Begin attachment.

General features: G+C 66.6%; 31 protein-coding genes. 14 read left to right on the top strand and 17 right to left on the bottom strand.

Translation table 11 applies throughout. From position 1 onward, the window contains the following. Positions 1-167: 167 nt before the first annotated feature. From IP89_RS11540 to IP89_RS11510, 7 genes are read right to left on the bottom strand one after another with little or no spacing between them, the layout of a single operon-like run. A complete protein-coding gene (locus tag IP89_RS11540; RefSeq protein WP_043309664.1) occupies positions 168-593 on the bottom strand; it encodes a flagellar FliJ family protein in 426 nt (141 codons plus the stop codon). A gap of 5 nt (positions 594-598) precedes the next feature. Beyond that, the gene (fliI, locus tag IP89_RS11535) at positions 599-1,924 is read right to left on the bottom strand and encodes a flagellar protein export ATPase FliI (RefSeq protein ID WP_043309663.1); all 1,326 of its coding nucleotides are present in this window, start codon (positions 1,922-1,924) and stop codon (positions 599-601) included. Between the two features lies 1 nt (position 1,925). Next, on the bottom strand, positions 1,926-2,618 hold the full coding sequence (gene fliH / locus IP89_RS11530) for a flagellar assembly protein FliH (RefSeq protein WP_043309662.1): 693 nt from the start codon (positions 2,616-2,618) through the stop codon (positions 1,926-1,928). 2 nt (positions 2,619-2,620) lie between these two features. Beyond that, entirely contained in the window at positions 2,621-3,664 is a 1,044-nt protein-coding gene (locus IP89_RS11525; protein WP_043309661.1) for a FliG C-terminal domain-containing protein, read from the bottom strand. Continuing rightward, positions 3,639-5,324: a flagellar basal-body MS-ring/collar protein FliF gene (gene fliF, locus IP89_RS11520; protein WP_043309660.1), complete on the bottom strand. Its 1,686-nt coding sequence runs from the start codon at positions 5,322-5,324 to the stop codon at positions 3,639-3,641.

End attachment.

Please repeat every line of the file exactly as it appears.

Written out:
General features: G+C 66.6%; 31 protein-coding genes. 14 read left to right on the top strand and 17 right to left on the bottom strand.

Translation table 11 applies throughout. From position 1 onward, the window contains the following. Positions 1-167: 167 nt before the first annotated feature. From IP89_RS11540 to IP89_RS11510, 7 genes are read right to left on the bottom strand one after another with little or no spacing between them, the layout of a single operon-like run. A complete protein-coding gene (locus tag IP89_RS11540; RefSeq protein WP_043309664.1) occupies positions 168-593 on the bottom strand; it encodes a flagellar FliJ family protein in 426 nt (141 codons plus the stop codon). A gap of 5 nt (positions 594-598) precedes the next feature. Beyond that, the gene (fliI, locus tag IP89_RS11535) at positions 599-1,924 is read right to left on the bottom strand and encodes a flagellar protein export ATPase FliI (RefSeq protein ID WP_043309663.1); all 1,326 of its coding nucleotides are present in this window, start codon (positions 1,922-1,924) and stop codon (positions 599-601) included. Between the two features lies 1 nt (position 1,925). Next, on the bottom strand, positions 1,926-2,618 hold the full coding sequence (gene fliH / locus IP89_RS11530) for a flagellar assembly protein FliH (RefSeq protein WP_043309662.1): 693 nt from the start codon (positions 2,616-2,618) through the stop codon (positions 1,926-1,928). 2 nt (positions 2,619-2,620) lie between these two features. Beyond that, entirely contained in the window at positions 2,621-3,664 is a 1,044-nt protein-coding gene (locus IP89_RS11525; protein WP_043309661.1) for a FliG C-terminal domain-containing protein, read from the bottom strand. Continuing rightward, positions 3,639-5,324: a flagellar basal-body MS-ring/collar protein FliF gene (gene fliF, locus IP89_RS11520; protein WP_043309660.1), complete on the bottom strand. Its 1,686-nt coding sequence runs from the start codon at positions 5,322-5,324 to the stop codon at positions 3,639-3,641.